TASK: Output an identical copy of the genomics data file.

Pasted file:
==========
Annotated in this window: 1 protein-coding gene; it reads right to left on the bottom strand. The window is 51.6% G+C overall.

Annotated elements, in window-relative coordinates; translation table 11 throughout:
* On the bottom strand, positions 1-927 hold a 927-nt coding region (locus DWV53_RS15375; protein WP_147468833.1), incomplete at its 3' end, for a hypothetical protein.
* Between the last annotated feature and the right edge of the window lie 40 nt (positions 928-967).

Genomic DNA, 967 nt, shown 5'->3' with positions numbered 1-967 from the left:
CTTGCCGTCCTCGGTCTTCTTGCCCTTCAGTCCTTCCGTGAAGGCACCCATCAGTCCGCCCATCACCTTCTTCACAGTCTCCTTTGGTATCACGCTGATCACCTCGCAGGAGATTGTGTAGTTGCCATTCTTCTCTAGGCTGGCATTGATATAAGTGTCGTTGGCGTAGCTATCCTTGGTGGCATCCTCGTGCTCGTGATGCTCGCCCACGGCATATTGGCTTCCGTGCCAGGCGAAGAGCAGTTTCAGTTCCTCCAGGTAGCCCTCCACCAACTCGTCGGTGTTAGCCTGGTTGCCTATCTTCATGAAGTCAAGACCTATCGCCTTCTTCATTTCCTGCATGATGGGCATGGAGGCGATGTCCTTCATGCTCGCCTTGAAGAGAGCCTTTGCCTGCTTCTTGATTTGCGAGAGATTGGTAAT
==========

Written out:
Annotated in this window: 1 protein-coding gene; it reads right to left on the bottom strand. The window is 51.6% G+C overall.

Annotated elements, in window-relative coordinates; translation table 11 throughout:
* On the bottom strand, positions 1-927 hold a 927-nt coding region (locus DWV53_RS15375; protein WP_147468833.1), incomplete at its 3' end, for a hypothetical protein.
* Between the last annotated feature and the right edge of the window lie 40 nt (positions 928-967).

Genomic DNA, 967 nt, shown 5'->3' with positions numbered 1-967 from the left:
CTTGCCGTCCTCGGTCTTCTTGCCCTTCAGTCCTTCCGTGAAGGCACCCATCAGTCCGCCCATCACCTTCTTCACAGTCTCCTTTGGTATCACGCTGATCACCTCGCAGGAGATTGTGTAGTTGCCATTCTTCTCTAGGCTGGCATTGATATAAGTGTCGTTGGCGTAGCTATCCTTGGTGGCATCCTCGTGCTCGTGATGCTCGCCCACGGCATATTGGCTTCCGTGCCAGGCGAAGAGCAGTTTCAGTTCCTCCAGGTAGCCCTCCACCAACTCGTCGGTGTTAGCCTGGTTGCCTATCTTCATGAAGTCAAGACCTATCGCCTTCTTCATTTCCTGCATGATGGGCATGGAGGCGATGTCCTTCATGCTCGCCTTGAAGAGAGCCTTTGCCTGCTTCTTGATTTGCGAGAGATTGGTAAT